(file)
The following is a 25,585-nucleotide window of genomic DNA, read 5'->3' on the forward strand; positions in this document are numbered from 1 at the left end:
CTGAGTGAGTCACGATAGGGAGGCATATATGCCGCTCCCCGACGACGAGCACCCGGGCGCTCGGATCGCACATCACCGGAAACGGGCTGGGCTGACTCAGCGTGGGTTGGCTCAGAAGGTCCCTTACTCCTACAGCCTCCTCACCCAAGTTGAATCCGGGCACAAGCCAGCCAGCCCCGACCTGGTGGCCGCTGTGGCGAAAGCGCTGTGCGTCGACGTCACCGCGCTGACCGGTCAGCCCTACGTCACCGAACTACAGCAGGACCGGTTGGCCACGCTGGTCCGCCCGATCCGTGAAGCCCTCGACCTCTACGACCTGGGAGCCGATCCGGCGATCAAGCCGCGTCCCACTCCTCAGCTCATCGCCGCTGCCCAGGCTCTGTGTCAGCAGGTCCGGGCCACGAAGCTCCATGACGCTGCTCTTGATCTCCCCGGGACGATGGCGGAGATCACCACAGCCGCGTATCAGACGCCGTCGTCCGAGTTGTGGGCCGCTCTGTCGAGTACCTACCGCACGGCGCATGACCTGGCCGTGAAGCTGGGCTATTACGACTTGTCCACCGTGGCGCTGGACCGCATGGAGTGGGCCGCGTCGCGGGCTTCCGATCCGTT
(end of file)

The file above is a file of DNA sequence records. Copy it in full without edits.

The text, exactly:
The following is a 25,585-nucleotide window of genomic DNA, read 5'->3' on the forward strand; positions in this document are numbered from 1 at the left end:
CTGAGTGAGTCACGATAGGGAGGCATATATGCCGCTCCCCGACGACGAGCACCCGGGCGCTCGGATCGCACATCACCGGAAACGGGCTGGGCTGACTCAGCGTGGGTTGGCTCAGAAGGTCCCTTACTCCTACAGCCTCCTCACCCAAGTTGAATCCGGGCACAAGCCAGCCAGCCCCGACCTGGTGGCCGCTGTGGCGAAAGCGCTGTGCGTCGACGTCACCGCGCTGACCGGTCAGCCCTACGTCACCGAACTACAGCAGGACCGGTTGGCCACGCTGGTCCGCCCGATCCGTGAAGCCCTCGACCTCTACGACCTGGGAGCCGATCCGGCGATCAAGCCGCGTCCCACTCCTCAGCTCATCGCCGCTGCCCAGGCTCTGTGTCAGCAGGTCCGGGCCACGAAGCTCCATGACGCTGCTCTTGATCTCCCCGGGACGATGGCGGAGATCACCACAGCCGCGTATCAGACGCCGTCGTCCGAGTTGTGGGCCGCTCTGTCGAGTACCTACCGCACGGCGCATGACCTGGCCGTGAAGCTGGGCTATTACGACTTGTCCACCGTGGCGCTGGACCGCATGGAGTGGGCCGCGTCGCGGGCTTCCGATCCGTT